United States District Court, N.D. Illinois, Eastern Division
February 24, 2014
UNITED STATES OF AMERICA, Plaintiff,
JAMES McKENZIE, Defendant.
MEMORANDUM OPINION AND ORDER
VIRGINIA M. KENDALL, District Judge.
Petitioner James McKenzie, proceeding pro se, moved under 28 U.S.C. § 2255 to vacate, set aside, or correct his sentence. McKenzie pled guilty to conspiracy to possess with intent to distribute mixtures containing in excess of five kilograms of cocaine in violation of 21 U.S.C. § 846 and knowingly possessing and carrying firearms in furtherance of a drug trafficking crime in violation of 18 U.S.C. § 924(c)(1)(A) and c(2). This Court sentenced McKenzie to 200 months imprisonment: 140 months for his violation of 21 U.S.C. § 846 and 60 months for his violation of 18 U.S.C. § 924(c)(1)(A) and c(2). In affirming this sentence, the Seventh Circuit explained that "McKenzie's sentence of 200 months' imprisonment was within a Guidelines range the district court calculated to be 168 to 210 months, a sharp decrease from the PSR calculation of 262 to 327 months." United States v. McKenzie, 656 F.3d 688, 692 (7th Cir. 2011). McKenzie now claims that he received ineffective assistance of counsel at sentencing because his lawyer failed to challenge the application of 21 U.S.C. § 841(b)(1)(A)(ii) to his conduct and because his lawyer failed to seek a downward departure to avoid a sentencing disparity. For the reasons stated herein, this Court denies McKenzie's petition.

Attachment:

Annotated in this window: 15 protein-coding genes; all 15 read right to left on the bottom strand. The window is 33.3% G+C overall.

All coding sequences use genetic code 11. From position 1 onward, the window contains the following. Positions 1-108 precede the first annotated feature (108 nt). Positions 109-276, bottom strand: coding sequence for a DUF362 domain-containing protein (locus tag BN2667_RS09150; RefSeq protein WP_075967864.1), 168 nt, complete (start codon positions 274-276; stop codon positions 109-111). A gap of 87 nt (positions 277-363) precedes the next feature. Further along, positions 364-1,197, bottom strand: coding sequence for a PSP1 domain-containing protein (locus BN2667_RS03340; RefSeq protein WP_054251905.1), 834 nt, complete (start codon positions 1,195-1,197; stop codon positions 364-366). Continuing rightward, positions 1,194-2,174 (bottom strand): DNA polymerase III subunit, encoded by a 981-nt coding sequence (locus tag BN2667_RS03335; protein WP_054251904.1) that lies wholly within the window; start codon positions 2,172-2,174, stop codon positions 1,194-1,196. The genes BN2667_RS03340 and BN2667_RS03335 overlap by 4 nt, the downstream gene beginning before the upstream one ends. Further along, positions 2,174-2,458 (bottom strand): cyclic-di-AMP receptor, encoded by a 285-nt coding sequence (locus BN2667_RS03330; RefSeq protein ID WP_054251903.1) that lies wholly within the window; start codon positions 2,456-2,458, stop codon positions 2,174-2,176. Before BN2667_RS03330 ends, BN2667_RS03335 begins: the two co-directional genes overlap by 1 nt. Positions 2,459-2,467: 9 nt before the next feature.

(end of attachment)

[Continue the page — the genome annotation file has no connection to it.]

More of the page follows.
McKenzie was one of four individuals arrested on September 9, 2008, as part of an undercover sting operation involving the planned armed robbery of a drug stash house. On July 1, 2008, co-defendant Tony Mahan met with an undercover agent posing as a drug courier to learn the details of the planned robbery. In a recorded conversation, the agent said he transported approximately five kilograms of cocaine per month for a Mexican drug trafficking organization. He said he was unhappy with the organization and needed a crew to help him rob the stash house. He described that the house typically had three men inside and that he usually saw twenty to thirty kilograms of cocaine being prepared for distribution there. Mahan told the agent he could put together a team of four with multiple firearms to help carry out the robbery and then recruited McKenzie to help.
On July 22, 2008, the agent met with Mahan, McKenzie, and Mario Barber and discussed at length various methods of carrying out the robbery. He relayed the same information he had previously told Mahan to McKenzie and Barber. They said they wanted to participate.